James Finder  Right, exactly. 100% 100%. I think that's a really accurate statement.

Robin Sargent  Now that we've defined all our terms, let's just go ahead and go down the road, and start talking about why learning experience design is important to you, James? What, what like, what, how did you how were you introduced to it, and how to, you know, change the way you do your work and things like that.

James Finder  I started my career in training and education. And 2009 When I moved abroad to Seoul, South Korea to train English as a foreign language, teach and train English as a foreign language. When I came back to the United States in 2014, I had realized that a lot of the ways that I had been taught, and the ways that I was being asked to teach in South Korea didn’t work well. And that's how I, I got exposed to instructional design and how to make better learning, right how to make learning experiences more, more fun, because I knew how devastating it was for my original audience. When I was in South Korea just to do rote memorization and lecture-based learning, it didn't get them far, my students were really, really effective, using, you know, their English language skills on a TOEFL test. But when you came to real application and real usage of the English language, they were really stuck. And I was like, Man, that's, that's not where, you know, that's not what I want to be designing, not what I want to be facilitating. So that's how I got exposed to instructional design and doing what I do now on how do I get exposed to design thinking on my I met wet saw consultant in 2017. And we had met on a panel together talking about business strategies and networking and sort of how to raise your profile and do things within your community as a freelancer. And he had exposed me to sort of the Jake Knapp Design Sprint process. And that's how I got exposed to it, I loved the process, I was the subject of a sprint, and like you can tell from it in the e book, we were able to grow our revenue pipeline by 750%. And like 10x, or close ratio, which was pretty awesome. We've, you know, as a result of the sprint, we've been able to see a 43% increase in net revenue and profits, the learning experiences, from year over year from 2017 to 2018. So, like, I know how powerful it is. So that's why I use it.

 Robin Sargent  Okay, so maybe we should probably talk about what sprints are and how they work and just kind of give some background about agile and using design thinking to like to implement a sprint and why, you know, a sprint is so integral to design thinking, You know what I mean?

James Finder  Yeah, certainly. So while so why a sprint?

Robin Sargent  People might not be familiar with Sprint's, you know, maybe they haven't worked in an IT role or something like that.

James Finder  Sprint is just sort of scheduled time block that you're, it's not, it's like you said earlier, it's a methodology, it allows you to build it has built in functions and built in processes I go, I would recommend checking out Google Ventures And they have the whole process lined out there even 15 minutes worth of video that goes through day one through day five of what a sprint is, and that's where I would probably do an injustice trying to go through it, you know better than they can. So that's what I would recommend to your listeners would be to check out g v And you'll be able to get the resources there.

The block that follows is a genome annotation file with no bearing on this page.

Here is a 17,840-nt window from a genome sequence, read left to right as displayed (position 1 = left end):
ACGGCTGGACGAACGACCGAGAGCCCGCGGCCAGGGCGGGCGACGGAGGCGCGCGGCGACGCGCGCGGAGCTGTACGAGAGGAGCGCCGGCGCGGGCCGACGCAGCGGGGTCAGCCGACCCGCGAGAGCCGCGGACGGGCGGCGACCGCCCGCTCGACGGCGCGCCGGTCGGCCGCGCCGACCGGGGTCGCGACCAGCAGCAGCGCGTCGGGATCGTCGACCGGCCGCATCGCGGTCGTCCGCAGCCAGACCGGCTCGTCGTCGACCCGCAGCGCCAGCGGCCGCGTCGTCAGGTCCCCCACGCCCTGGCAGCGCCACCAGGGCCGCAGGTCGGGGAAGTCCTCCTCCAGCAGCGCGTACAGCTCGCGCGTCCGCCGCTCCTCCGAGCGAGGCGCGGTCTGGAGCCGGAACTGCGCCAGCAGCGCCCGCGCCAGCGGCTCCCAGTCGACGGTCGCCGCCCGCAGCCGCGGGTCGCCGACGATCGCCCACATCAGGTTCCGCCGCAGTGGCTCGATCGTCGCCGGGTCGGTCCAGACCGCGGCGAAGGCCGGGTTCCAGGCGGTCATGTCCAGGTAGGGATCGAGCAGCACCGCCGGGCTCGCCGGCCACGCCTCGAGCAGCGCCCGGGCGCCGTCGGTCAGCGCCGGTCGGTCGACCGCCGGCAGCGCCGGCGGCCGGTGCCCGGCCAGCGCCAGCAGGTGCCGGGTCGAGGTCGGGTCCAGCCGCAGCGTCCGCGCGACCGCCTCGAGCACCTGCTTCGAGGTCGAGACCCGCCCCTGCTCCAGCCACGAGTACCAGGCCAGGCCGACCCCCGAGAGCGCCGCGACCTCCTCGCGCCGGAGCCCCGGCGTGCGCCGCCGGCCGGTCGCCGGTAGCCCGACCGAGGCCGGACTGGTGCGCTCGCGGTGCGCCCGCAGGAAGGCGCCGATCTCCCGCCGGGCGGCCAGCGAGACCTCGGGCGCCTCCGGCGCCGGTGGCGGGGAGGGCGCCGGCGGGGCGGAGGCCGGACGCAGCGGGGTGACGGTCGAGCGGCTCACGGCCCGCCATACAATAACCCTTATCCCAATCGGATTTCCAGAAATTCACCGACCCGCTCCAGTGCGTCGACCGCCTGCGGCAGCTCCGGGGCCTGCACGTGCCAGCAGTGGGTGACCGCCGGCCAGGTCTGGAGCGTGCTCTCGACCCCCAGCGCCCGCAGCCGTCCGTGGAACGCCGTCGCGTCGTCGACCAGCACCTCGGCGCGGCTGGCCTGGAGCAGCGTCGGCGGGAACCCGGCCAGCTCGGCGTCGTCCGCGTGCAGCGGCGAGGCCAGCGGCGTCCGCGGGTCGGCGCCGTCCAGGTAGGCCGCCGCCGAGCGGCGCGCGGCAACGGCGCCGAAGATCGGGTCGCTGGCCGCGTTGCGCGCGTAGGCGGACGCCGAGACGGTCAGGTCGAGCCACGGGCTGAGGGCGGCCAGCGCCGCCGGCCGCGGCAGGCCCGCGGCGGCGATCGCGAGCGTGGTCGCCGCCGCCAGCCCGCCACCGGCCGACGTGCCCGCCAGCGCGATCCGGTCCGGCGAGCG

Robin Sargent  And if I was to do my best at condensing what a sprint is, based on my knowledge of agile or whatever, James You can, of course, jump in here and help me out. But what I understand for from a sprint is you know, you get your list of problems, right? So you figure out what those problems are and then you figure out what the priority problem is. And then you take that priority problem and you are going to, in your sprint, you're going to brainstorm your solution, you're going to prototype it. And then you're going to get feedback from your end users and use a lot of times Sprint's are like two weeks to get your prototype out. That's what I understand.

James Finder  That's alot of the foundations. But typically, we're there's a lot of, you know, the nine box Canvas, you know, the Lean Startup canvas. Like I said, we I created the, the Plex performance Canvas out of some of the materials that were available, like based on a nine square canvas and some of the work that Kathy Moore has done. And some of the work that IDEO has done and some of the work that I've done my own personal experience of what works and created this canvas to sort of help guide, what's going on during the sprint process, the Canvas has been a really integral tool, and you can get that actually get There's a free tool there that you can use for your next sprint, or, you know, just even to flesh out, you know, ideas, you know, it's a really helpful tool to just plan. You know, there's a process to it and allows you to think through, again, those four questions, who's your audience? What are they? Why are they doing it now with current roadblocks? Right? What to support you? And, you know, like, those are the those are the keys to a successful learning and development, talent development change management program, as answering this question.

Robin Sargent  So I guess that just kind of leads us to our next question, which is, how do you implement this design thinking from the very beginning of any kind of project? So what does it actually look like? How could you, you know, flesh this out for us maybe in an example that you've had recently?